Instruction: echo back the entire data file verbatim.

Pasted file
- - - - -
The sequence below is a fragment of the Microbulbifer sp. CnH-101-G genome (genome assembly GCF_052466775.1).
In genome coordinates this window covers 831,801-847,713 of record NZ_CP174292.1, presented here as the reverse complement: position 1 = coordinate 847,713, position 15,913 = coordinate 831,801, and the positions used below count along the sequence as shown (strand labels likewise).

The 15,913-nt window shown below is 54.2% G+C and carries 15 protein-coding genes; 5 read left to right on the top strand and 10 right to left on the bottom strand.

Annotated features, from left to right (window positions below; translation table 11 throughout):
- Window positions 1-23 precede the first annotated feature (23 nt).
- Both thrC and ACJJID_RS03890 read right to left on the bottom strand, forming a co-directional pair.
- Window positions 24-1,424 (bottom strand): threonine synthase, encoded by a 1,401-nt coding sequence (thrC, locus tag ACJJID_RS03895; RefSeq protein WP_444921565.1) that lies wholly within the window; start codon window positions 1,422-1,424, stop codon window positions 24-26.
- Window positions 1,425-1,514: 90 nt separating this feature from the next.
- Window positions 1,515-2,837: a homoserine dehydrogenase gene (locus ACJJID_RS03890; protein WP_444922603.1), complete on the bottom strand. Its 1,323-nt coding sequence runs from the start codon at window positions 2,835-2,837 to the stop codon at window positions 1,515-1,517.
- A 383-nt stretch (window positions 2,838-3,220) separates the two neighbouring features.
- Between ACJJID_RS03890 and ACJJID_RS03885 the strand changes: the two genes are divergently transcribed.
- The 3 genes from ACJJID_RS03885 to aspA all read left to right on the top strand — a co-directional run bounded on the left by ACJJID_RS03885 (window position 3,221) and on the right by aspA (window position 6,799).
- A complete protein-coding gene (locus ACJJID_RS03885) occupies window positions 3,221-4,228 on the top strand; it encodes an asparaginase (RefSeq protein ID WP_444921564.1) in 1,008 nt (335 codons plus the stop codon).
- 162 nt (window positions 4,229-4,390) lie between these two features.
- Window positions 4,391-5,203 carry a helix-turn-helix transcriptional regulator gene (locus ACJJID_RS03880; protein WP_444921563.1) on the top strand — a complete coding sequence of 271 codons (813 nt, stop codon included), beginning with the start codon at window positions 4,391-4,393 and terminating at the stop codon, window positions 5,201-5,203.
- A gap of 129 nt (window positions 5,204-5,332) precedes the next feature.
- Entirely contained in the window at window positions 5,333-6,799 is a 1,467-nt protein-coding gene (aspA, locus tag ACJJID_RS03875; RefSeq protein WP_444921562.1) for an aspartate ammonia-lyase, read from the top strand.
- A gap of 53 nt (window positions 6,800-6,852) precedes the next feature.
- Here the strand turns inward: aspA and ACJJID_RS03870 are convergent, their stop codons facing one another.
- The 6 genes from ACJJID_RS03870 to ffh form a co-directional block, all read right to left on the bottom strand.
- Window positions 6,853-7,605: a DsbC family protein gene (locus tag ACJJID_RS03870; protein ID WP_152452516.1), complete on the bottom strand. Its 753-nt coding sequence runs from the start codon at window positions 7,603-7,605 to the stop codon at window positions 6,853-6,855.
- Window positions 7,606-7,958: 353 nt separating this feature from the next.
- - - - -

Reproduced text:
The sequence below is a fragment of the Microbulbifer sp. CnH-101-G genome (genome assembly GCF_052466775.1).
In genome coordinates this window covers 831,801-847,713 of record NZ_CP174292.1, presented here as the reverse complement: position 1 = coordinate 847,713, position 15,913 = coordinate 831,801, and the positions used below count along the sequence as shown (strand labels likewise).

The 15,913-nt window shown below is 54.2% G+C and carries 15 protein-coding genes; 5 read left to right on the top strand and 10 right to left on the bottom strand.

Annotated features, from left to right (window positions below; translation table 11 throughout):
- Window positions 1-23 precede the first annotated feature (23 nt).
- Both thrC and ACJJID_RS03890 read right to left on the bottom strand, forming a co-directional pair.
- Window positions 24-1,424 (bottom strand): threonine synthase, encoded by a 1,401-nt coding sequence (thrC, locus tag ACJJID_RS03895; RefSeq protein WP_444921565.1) that lies wholly within the window; start codon window positions 1,422-1,424, stop codon window positions 24-26.
- Window positions 1,425-1,514: 90 nt separating this feature from the next.
- Window positions 1,515-2,837: a homoserine dehydrogenase gene (locus ACJJID_RS03890; protein WP_444922603.1), complete on the bottom strand. Its 1,323-nt coding sequence runs from the start codon at window positions 2,835-2,837 to the stop codon at window positions 1,515-1,517.
- A 383-nt stretch (window positions 2,838-3,220) separates the two neighbouring features.
- Between ACJJID_RS03890 and ACJJID_RS03885 the strand changes: the two genes are divergently transcribed.
- The 3 genes from ACJJID_RS03885 to aspA all read left to right on the top strand — a co-directional run bounded on the left by ACJJID_RS03885 (window position 3,221) and on the right by aspA (window position 6,799).
- A complete protein-coding gene (locus ACJJID_RS03885) occupies window positions 3,221-4,228 on the top strand; it encodes an asparaginase (RefSeq protein ID WP_444921564.1) in 1,008 nt (335 codons plus the stop codon).
- 162 nt (window positions 4,229-4,390) lie between these two features.
- Window positions 4,391-5,203 carry a helix-turn-helix transcriptional regulator gene (locus ACJJID_RS03880; protein WP_444921563.1) on the top strand — a complete coding sequence of 271 codons (813 nt, stop codon included), beginning with the start codon at window positions 4,391-4,393 and terminating at the stop codon, window positions 5,201-5,203.
- A gap of 129 nt (window positions 5,204-5,332) precedes the next feature.
- Entirely contained in the window at window positions 5,333-6,799 is a 1,467-nt protein-coding gene (aspA, locus tag ACJJID_RS03875; RefSeq protein WP_444921562.1) for an aspartate ammonia-lyase, read from the top strand.
- A gap of 53 nt (window positions 6,800-6,852) precedes the next feature.
- Here the strand turns inward: aspA and ACJJID_RS03870 are convergent, their stop codons facing one another.
- The 6 genes from ACJJID_RS03870 to ffh form a co-directional block, all read right to left on the bottom strand.
- Window positions 6,853-7,605: a DsbC family protein gene (locus tag ACJJID_RS03870; protein ID WP_152452516.1), complete on the bottom strand. Its 753-nt coding sequence runs from the start codon at window positions 7,603-7,605 to the stop codon at window positions 6,853-6,855.
- Window positions 7,606-7,958: 353 nt separating this feature from the next.